Regardless of how good an entrepreneur feels his product is, regardless of how much money he spends on marketing, regardless of the cutting edge technology, if the customer or the client does not buy his product, all his efforts will be naught.
People are so important to business that even share values of companies are usually determined by people’s perception. A share value is the price people are willing to buy a unit of share; that is, if people perceive that your company is good, demand will rise and price will rise (demand- price relationship) and if they perceive that your company is bad, demand will drop and price will drop.
A winning relationship between businesses and customers/clients will result in consistent purchase of goods or services by the customer/client—other things being equal. A company, just as it focuses on branding, technology, IPO, growth, expansion, these factors must be considered in relationship with customer/clients. The features of a winning relationship with customers/clients are as follows.
Respect: There is a subtle art of allowing the customer get what you want. Respect is the factor of longevity for all relationships. A respectful seller might not agree with the terms a client is proposing but he has to make such client understand his point of view without being rude—even when the client is rude. A traveler whose flight gets delayed might end up angry and with bad-manners; say, he approaches the customer service and registers his displeasure rather unpleasantly, the guy at the customer service might be tempted to talk unpleasantly back to the customer; however, if he has imbibed the principle of respect for customers/clients, he will still be able to explain to the customer in a pleasant manner why his flight is delayed.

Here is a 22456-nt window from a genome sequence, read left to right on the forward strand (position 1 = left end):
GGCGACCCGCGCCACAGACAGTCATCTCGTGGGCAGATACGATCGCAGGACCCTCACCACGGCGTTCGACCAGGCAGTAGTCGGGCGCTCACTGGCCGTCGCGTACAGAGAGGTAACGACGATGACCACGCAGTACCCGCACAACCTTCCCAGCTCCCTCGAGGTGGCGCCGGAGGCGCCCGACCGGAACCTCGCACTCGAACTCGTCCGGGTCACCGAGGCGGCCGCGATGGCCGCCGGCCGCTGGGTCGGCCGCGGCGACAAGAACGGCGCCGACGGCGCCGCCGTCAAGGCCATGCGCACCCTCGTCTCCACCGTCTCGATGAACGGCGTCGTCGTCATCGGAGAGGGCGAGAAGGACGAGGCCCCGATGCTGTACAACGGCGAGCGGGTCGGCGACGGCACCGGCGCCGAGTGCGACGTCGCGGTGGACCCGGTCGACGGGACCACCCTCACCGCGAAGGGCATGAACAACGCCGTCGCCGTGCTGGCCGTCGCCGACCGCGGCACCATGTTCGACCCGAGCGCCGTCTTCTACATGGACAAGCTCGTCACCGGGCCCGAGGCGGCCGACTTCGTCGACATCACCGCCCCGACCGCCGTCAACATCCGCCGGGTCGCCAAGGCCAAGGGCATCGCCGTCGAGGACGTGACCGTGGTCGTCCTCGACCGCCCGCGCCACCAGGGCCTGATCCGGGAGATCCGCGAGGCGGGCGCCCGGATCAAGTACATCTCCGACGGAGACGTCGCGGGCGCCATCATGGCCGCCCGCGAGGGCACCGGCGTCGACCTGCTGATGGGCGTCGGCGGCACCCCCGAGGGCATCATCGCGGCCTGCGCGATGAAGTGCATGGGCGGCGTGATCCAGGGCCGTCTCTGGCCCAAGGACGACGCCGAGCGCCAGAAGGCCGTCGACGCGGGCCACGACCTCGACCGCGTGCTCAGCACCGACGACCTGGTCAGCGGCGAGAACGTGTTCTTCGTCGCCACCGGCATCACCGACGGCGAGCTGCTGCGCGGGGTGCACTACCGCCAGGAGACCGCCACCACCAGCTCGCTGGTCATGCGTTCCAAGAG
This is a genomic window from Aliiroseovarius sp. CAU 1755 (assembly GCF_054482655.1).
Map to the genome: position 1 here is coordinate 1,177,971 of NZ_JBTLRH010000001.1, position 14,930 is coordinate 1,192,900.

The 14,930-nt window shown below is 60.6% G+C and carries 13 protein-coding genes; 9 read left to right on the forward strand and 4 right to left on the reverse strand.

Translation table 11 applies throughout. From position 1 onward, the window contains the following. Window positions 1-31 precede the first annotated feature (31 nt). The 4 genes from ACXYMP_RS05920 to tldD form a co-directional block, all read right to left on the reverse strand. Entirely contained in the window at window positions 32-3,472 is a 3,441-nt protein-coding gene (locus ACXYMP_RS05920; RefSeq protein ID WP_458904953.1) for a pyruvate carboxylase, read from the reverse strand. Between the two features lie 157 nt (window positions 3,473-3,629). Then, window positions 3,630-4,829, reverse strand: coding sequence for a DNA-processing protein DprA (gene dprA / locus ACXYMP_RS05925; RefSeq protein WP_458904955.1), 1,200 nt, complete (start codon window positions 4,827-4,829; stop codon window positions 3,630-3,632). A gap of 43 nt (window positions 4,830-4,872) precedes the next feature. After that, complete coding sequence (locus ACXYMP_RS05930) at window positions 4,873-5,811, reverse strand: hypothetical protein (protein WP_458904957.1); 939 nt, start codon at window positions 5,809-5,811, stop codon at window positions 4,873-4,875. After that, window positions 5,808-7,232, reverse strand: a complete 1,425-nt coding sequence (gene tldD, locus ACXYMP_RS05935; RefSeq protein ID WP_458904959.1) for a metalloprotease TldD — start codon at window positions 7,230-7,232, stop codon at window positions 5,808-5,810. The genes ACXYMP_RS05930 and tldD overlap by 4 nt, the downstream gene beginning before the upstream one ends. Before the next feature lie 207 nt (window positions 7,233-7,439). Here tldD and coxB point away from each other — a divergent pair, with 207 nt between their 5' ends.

Let’s take this conversation:
Customer: This is rather unpleasant. Your service is hopeless. I have a meeting for six; how do you expect me to arrive early enough and rest for my meeting? I paid for this flight but you idiots cancelled it for no reason. This is annoying. What are you going to do about it
Customer Service Guy: Sir, I am very sorry for the delay in your flight. It wouldn’t have happened if it wasn’t for the weather. We suspect that if we take flight immediately, there will be problems and serious consequences. Once again sir, I apologize; however, if you want to speak with somebody else, I will pass you to our manager.
In the above illustration, the customer service guy respectfully explained the reason why the flight was delayed, apologized, and offered to pass the customer to a higher authority. He could have said: “Did we not just explain over the P.A. that the weather is bad?” He could have hissed and frowned and in the end, stir an argument that will only have negative consequences.
Care: Customers know when they are truly cared for—especially in the service business. A business-owner that cares for his customer does everything within his power and within their price range to satisfy the customer. At times, care makes business owners increase the prices of their services—and customers will understand if the reason for the new price is properly communicated. The best services speak one language: “We care” and it is seen in the way they treat their products or service in relation to the customers.
Feedback: This is one of the most important factors between business-owners and customers. Some business-owners are too egocentric or defensive to listen to feedback. Feedback gives entrepreneurs a sense of direction of trends. It gives entrepreneurs knowledge of areas where the product or service needs adjustment. A client or customer rarely willingly gives feedback, so, businesses must learn to ask for it every now and then.
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